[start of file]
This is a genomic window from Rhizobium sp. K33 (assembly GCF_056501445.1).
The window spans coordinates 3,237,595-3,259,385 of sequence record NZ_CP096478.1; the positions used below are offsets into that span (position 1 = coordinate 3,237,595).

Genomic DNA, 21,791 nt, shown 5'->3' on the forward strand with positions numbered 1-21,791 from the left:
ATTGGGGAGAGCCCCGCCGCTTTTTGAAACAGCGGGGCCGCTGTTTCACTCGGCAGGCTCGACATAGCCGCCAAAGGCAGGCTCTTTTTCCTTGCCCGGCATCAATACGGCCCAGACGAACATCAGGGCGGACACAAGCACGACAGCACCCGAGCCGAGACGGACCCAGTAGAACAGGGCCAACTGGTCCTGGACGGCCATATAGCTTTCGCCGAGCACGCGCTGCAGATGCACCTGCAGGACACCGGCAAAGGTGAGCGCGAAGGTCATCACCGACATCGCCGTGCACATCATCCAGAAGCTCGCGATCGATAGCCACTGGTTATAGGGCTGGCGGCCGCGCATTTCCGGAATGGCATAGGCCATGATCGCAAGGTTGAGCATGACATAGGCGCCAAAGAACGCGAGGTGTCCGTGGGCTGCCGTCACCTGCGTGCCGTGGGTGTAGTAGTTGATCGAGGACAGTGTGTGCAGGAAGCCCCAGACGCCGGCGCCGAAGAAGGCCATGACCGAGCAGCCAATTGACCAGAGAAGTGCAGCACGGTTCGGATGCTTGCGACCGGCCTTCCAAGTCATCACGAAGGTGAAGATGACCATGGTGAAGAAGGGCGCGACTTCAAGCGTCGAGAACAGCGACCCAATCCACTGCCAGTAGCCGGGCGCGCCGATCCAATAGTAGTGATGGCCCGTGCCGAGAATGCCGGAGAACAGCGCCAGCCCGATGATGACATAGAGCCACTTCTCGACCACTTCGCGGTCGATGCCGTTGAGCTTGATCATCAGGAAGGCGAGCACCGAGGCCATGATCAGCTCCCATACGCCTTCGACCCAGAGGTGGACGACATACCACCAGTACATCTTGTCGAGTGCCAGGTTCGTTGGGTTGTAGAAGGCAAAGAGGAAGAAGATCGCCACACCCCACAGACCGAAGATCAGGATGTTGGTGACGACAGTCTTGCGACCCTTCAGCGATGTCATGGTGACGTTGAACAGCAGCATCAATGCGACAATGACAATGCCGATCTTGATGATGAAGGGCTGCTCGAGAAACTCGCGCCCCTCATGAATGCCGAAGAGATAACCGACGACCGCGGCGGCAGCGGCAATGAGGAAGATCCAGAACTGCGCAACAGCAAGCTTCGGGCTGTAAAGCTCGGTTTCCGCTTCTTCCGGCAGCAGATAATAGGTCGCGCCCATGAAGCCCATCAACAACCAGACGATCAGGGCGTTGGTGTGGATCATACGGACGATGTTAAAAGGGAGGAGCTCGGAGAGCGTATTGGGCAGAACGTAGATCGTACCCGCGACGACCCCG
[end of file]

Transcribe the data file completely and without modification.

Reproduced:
This is a genomic window from Rhizobium sp. K33 (assembly GCF_056501445.1).
The window spans coordinates 3,237,595-3,259,385 of sequence record NZ_CP096478.1; the positions used below are offsets into that span (position 1 = coordinate 3,237,595).

Genomic DNA, 21,791 nt, shown 5'->3' on the forward strand with positions numbered 1-21,791 from the left:
ATTGGGGAGAGCCCCGCCGCTTTTTGAAACAGCGGGGCCGCTGTTTCACTCGGCAGGCTCGACATAGCCGCCAAAGGCAGGCTCTTTTTCCTTGCCCGGCATCAATACGGCCCAGACGAACATCAGGGCGGACACAAGCACGACAGCACCCGAGCCGAGACGGACCCAGTAGAACAGGGCCAACTGGTCCTGGACGGCCATATAGCTTTCGCCGAGCACGCGCTGCAGATGCACCTGCAGGACACCGGCAAAGGTGAGCGCGAAGGTCATCACCGACATCGCCGTGCACATCATCCAGAAGCTCGCGATCGATAGCCACTGGTTATAGGGCTGGCGGCCGCGCATTTCCGGAATGGCATAGGCCATGATCGCAAGGTTGAGCATGACATAGGCGCCAAAGAACGCGAGGTGTCCGTGGGCTGCCGTCACCTGCGTGCCGTGGGTGTAGTAGTTGATCGAGGACAGTGTGTGCAGGAAGCCCCAGACGCCGGCGCCGAAGAAGGCCATGACCGAGCAGCCAATTGACCAGAGAAGTGCAGCACGGTTCGGATGCTTGCGACCGGCCTTCCAAGTCATCACGAAGGTGAAGATGACCATGGTGAAGAAGGGCGCGACTTCAAGCGTCGAGAACAGCGACCCAATCCACTGCCAGTAGCCGGGCGCGCCGATCCAATAGTAGTGATGGCCCGTGCCGAGAATGCCGGAGAACAGCGCCAGCCCGATGATGACATAGAGCCACTTCTCGACCACTTCGCGGTCGATGCCGTTGAGCTTGATCATCAGGAAGGCGAGCACCGAGGCCATGATCAGCTCCCATACGCCTTCGACCCAGAGGTGGACGACATACCACCAGTACATCTTGTCGAGTGCCAGGTTCGTTGGGTTGTAGAAGGCAAAGAGGAAGAAGATCGCCACACCCCACAGACCGAAGATCAGGATGTTGGTGACGACAGTCTTGCGACCCTTCAGCGATGTCATGGTGACGTTGAACAGCAGCATCAATGCGACAATGACAATGCCGATCTTGATGATGAAGGGCTGCTCGAGAAACTCGCGCCCCTCATGAATGCCGAAGAGATAACCGACGACCGCGGCGGCAGCGGCAATGAGGAAGATCCAGAACTGCGCAACAGCAAGCTTCGGGCTGTAAAGCTCGGTTTCCGCTTCTTCCGGCAGCAGATAATAGGTCGCGCCCATGAAGCCCATCAACAACCAGACGATCAGGGCGTTGGTGTGGATCATACGGACGATGTTAAAAGGGAGGAGCTCGGAGAGCGTATTGGGCAGAACGTAGATCGTACCCGCGACGACCCCG